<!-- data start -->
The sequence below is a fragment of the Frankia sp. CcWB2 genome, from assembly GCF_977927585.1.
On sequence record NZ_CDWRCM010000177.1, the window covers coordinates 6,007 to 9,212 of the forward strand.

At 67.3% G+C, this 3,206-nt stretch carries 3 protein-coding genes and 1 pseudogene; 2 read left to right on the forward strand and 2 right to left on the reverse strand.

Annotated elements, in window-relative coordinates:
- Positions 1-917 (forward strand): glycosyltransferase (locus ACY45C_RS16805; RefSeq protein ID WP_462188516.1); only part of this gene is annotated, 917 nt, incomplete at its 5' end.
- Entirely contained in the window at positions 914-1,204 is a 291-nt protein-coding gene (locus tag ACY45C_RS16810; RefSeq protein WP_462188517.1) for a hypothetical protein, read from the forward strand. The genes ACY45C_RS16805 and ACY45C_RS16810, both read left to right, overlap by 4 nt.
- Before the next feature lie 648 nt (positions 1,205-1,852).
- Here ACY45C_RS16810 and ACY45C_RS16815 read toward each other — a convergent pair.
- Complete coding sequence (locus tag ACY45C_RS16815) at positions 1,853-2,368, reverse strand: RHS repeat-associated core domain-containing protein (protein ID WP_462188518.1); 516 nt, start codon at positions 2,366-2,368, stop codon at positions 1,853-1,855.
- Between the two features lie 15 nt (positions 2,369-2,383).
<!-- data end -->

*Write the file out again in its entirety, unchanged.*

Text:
The sequence below is a fragment of the Frankia sp. CcWB2 genome, from assembly GCF_977927585.1.
On sequence record NZ_CDWRCM010000177.1, the window covers coordinates 6,007 to 9,212 of the forward strand.

At 67.3% G+C, this 3,206-nt stretch carries 3 protein-coding genes and 1 pseudogene; 2 read left to right on the forward strand and 2 right to left on the reverse strand.

Annotated elements, in window-relative coordinates:
- Positions 1-917 (forward strand): glycosyltransferase (locus ACY45C_RS16805; RefSeq protein ID WP_462188516.1); only part of this gene is annotated, 917 nt, incomplete at its 5' end.
- Entirely contained in the window at positions 914-1,204 is a 291-nt protein-coding gene (locus tag ACY45C_RS16810; RefSeq protein WP_462188517.1) for a hypothetical protein, read from the forward strand. The genes ACY45C_RS16805 and ACY45C_RS16810, both read left to right, overlap by 4 nt.
- Before the next feature lie 648 nt (positions 1,205-1,852).
- Here ACY45C_RS16810 and ACY45C_RS16815 read toward each other — a convergent pair.
- Complete coding sequence (locus tag ACY45C_RS16815) at positions 1,853-2,368, reverse strand: RHS repeat-associated core domain-containing protein (protein ID WP_462188518.1); 516 nt, start codon at positions 2,366-2,368, stop codon at positions 1,853-1,855.
- Between the two features lie 15 nt (positions 2,369-2,383).